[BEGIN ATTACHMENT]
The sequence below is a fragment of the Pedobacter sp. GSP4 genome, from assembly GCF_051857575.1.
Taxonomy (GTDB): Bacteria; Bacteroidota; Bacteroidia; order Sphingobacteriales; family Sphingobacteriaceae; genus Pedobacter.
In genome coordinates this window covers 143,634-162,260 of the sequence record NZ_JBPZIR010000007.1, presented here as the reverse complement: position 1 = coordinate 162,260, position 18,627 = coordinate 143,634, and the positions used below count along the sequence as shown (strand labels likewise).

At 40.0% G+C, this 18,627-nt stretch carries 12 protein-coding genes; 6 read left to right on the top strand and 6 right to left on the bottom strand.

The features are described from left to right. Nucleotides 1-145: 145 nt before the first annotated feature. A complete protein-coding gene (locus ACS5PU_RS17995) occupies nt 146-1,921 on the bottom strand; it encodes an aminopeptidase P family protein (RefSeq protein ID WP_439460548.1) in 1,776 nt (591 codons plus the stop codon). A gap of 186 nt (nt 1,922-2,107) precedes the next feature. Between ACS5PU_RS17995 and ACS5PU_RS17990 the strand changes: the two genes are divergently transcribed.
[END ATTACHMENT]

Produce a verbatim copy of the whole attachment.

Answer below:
The sequence below is a fragment of the Pedobacter sp. GSP4 genome, from assembly GCF_051857575.1.
Taxonomy (GTDB): Bacteria; Bacteroidota; Bacteroidia; order Sphingobacteriales; family Sphingobacteriaceae; genus Pedobacter.
In genome coordinates this window covers 143,634-162,260 of the sequence record NZ_JBPZIR010000007.1, presented here as the reverse complement: position 1 = coordinate 162,260, position 18,627 = coordinate 143,634, and the positions used below count along the sequence as shown (strand labels likewise).

At 40.0% G+C, this 18,627-nt stretch carries 12 protein-coding genes; 6 read left to right on the top strand and 6 right to left on the bottom strand.

The features are described from left to right. Nucleotides 1-145: 145 nt before the first annotated feature. A complete protein-coding gene (locus ACS5PU_RS17995) occupies nt 146-1,921 on the bottom strand; it encodes an aminopeptidase P family protein (RefSeq protein ID WP_439460548.1) in 1,776 nt (591 codons plus the stop codon). A gap of 186 nt (nt 1,922-2,107) precedes the next feature. Between ACS5PU_RS17995 and ACS5PU_RS17990 the strand changes: the two genes are divergently transcribed.